1. You drove a vehicle, and
  2. When you drove, you were “under the influence” of marijuana (or the combined influence of marijuana and alcohol).7
Mj_leaf_cigarette

A person is considered to be “under the influence” of marijuana if—as a result of consuming marijuana—his/her mental or physical abilities are so impaired that s/he can no longer drive a vehicle with the caution of a sober person, using ordinary care, under similar circumstances.8

It is not a defense to DUI marijuana charges that you had the legal right to use marijuana—for example, because of California's medical marijuana laws.9

It is also not a defense that your driving ability was impaired in part because of another factor in addition to marijuana.10

Example: Cassie is a cancer patient. She has a medical marijuana ID card that allows her to use marijuana to treat the side effects of her chemotherapy.

One of the side effects of Cassie's chemotherapy is terrible insomnia. One day, after she has been up most of the previous night, she eats some “pot brownies” and then drives to do some errands. She is pulled over for driving under the speed limit on the freeway and arrested for DUI marijuana.

Cassie's impaired driving was no doubt due in part to the fact that she was sleep-deprived. But this will not help her defend against the DUI marijuana charges—and neither will the fact that she consumed marijuana legally.

1.2. Proving DUI marijuana

Proving DUI marijuana presents serious challenges for law enforcement officials.

The evidence a prosecutor can usually put forth to support Vehicle Code 23152(e) VC DUI marijuana charges includes:

  1. Your driving pattern,
  2. Your physical appearance,
  3. Your performance on a Field Sobriety Test (FST), and/or
  4. A chemical test revealing marijuana in your bloodstream.
Fst_one_leg_stand
The Field Sobriety Test used in DUI alcohol arrests is one way an officer might determine whether you are DUI marijuana.

The first three items are usually introduced through testimony from the officer who stopped you and, in some cases, a “ Drug Recognition Evaluator” (DRE). If the officer doing the traffic stop suspects you may be under the influence of drugs, s/he will call a DRE to the scene.11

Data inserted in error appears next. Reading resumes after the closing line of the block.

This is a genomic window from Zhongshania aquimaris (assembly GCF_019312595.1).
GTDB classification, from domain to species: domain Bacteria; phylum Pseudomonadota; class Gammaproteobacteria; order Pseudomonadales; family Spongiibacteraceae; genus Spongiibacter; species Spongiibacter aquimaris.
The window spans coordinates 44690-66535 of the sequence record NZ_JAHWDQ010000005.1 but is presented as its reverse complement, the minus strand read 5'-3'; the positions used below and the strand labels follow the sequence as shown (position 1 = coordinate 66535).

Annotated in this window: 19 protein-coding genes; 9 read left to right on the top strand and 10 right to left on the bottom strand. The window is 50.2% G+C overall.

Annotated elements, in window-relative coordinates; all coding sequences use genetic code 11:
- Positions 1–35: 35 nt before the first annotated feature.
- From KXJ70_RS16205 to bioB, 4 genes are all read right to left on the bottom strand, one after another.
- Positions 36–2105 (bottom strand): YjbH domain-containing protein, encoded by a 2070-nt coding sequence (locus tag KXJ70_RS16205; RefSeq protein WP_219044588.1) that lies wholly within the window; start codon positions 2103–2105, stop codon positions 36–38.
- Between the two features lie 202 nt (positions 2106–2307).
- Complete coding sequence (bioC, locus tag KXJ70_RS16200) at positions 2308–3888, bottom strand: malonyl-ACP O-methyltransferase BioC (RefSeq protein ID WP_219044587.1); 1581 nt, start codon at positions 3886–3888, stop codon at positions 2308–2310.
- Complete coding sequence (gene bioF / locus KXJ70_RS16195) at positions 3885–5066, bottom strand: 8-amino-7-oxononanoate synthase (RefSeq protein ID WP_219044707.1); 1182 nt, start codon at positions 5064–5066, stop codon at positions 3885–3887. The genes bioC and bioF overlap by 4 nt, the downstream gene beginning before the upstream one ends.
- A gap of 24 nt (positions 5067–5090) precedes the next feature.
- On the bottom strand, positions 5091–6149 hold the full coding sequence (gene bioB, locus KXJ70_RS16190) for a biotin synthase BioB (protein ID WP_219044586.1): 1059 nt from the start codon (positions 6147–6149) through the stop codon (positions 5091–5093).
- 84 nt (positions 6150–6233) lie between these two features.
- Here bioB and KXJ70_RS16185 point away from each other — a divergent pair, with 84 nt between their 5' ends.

Signs of marijuana use that the officer and/or DRE might look for include:

  • Dilated pupils,
  • Rapid heart rate,
  • Rapid breathing,
  • Giving off the odor of marijuana,
  • Red eyes,
  • Dry mouth, and/or
  • Slowed reaction time.12

Chemical tests for marijuana exposure are problematic. These tests look for the presence of delta-9-tetrahydrocannabinol or “THC”—the active ingredient in marijuana.13

THC can be detected in urine samples long after a person has used marijuana—and long after s/he has stopped being “under the influence” to any meaningful degree.14 As a result, “false positives” for marijuana impairment based on chemical tests are extremely common.

Thc_test

Example: Adam is a regular marijuana user and smokes at least 3-4 times a week. One day he runs a stop sign in his car and is pulled over. The officer smells marijuana on his clothes and arrests him for DUI marijuana.

Ironically, this happens on a day when Adam has not smoked any pot. But his chemical test turns up positive for THC in his blood—something which is not uncommon for frequent marijuana users.

2. Penalties for Vehicle Code 23152(e) DUI Marijuana

Vehicle Code 23152(e) VC DUI marijuana leads to the same penalties as DUI alcohol.15

For a first offense, the penalties can include:

  • Informal probation for three (3) to five (5) years,
  • A minimum of ninety-six (96) hours, and a maximum of six (6) months, in county jail,
  • A minimum fine of three hundred ninety dollars ($390), up to a maximum fine of one thousand dollars ($1000), and
  • Suspension of your driver's license for six (6) months.16
License_suspended

Those penalties apply to DUI marijuana as a California misdemeanor. If you are charged with DUI marijuana as a felony—for example, because you caused a death or injury17—then you will face felony DUI penalties such as:

  • A California state prison sentence,18 and/or
  • A suspension of your driver's license for one (1) year.19

3. Legal Defenses to DUI Marijuana Charges

Typical California DUI defenses apply to DUI marijuana as well as to DUI alcohol.

But a few defenses are especially relevant if you are charged with DUI marijuana—or with driving under the combined influence of marijuana and alcohol. These are: